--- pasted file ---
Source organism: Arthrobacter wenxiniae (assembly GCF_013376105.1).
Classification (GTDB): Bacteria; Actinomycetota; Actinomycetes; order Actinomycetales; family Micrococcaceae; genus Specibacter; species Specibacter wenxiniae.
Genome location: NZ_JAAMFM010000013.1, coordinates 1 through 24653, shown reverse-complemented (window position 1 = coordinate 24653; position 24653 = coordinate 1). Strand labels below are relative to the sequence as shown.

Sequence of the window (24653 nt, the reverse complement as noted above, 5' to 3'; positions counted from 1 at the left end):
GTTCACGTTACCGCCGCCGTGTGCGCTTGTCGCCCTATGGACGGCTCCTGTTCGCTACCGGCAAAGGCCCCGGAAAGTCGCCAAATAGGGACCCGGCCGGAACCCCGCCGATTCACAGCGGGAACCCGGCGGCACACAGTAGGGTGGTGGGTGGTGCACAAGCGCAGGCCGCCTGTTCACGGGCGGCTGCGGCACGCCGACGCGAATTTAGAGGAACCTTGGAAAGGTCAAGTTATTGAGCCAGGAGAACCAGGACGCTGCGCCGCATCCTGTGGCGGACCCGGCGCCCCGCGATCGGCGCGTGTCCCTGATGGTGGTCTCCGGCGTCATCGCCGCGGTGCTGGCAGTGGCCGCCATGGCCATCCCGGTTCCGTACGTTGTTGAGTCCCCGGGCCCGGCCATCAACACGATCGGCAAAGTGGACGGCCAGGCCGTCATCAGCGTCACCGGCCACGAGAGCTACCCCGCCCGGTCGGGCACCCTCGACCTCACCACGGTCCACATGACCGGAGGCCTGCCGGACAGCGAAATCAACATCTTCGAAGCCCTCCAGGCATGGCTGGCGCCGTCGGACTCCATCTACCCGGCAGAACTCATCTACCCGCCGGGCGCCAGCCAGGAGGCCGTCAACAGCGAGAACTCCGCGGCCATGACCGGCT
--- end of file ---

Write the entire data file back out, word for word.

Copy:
Source organism: Arthrobacter wenxiniae (assembly GCF_013376105.1).
Classification (GTDB): Bacteria; Actinomycetota; Actinomycetes; order Actinomycetales; family Micrococcaceae; genus Specibacter; species Specibacter wenxiniae.
Genome location: NZ_JAAMFM010000013.1, coordinates 1 through 24653, shown reverse-complemented (window position 1 = coordinate 24653; position 24653 = coordinate 1). Strand labels below are relative to the sequence as shown.

Sequence of the window (24653 nt, the reverse complement as noted above, 5' to 3'; positions counted from 1 at the left end):
GTTCACGTTACCGCCGCCGTGTGCGCTTGTCGCCCTATGGACGGCTCCTGTTCGCTACCGGCAAAGGCCCCGGAAAGTCGCCAAATAGGGACCCGGCCGGAACCCCGCCGATTCACAGCGGGAACCCGGCGGCACACAGTAGGGTGGTGGGTGGTGCACAAGCGCAGGCCGCCTGTTCACGGGCGGCTGCGGCACGCCGACGCGAATTTAGAGGAACCTTGGAAAGGTCAAGTTATTGAGCCAGGAGAACCAGGACGCTGCGCCGCATCCTGTGGCGGACCCGGCGCCCCGCGATCGGCGCGTGTCCCTGATGGTGGTCTCCGGCGTCATCGCCGCGGTGCTGGCAGTGGCCGCCATGGCCATCCCGGTTCCGTACGTTGTTGAGTCCCCGGGCCCGGCCATCAACACGATCGGCAAAGTGGACGGCCAGGCCGTCATCAGCGTCACCGGCCACGAGAGCTACCCCGCCCGGTCGGGCACCCTCGACCTCACCACGGTCCACATGACCGGAGGCCTGCCGGACAGCGAAATCAACATCTTCGAAGCCCTCCAGGCATGGCTGGCGCCGTCGGACTCCATCTACCCGGCAGAACTCATCTACCCGCCGGGCGCCAGCCAGGAGGCCGTCAACAGCGAGAACTCCGCGGCCATGACCGGCT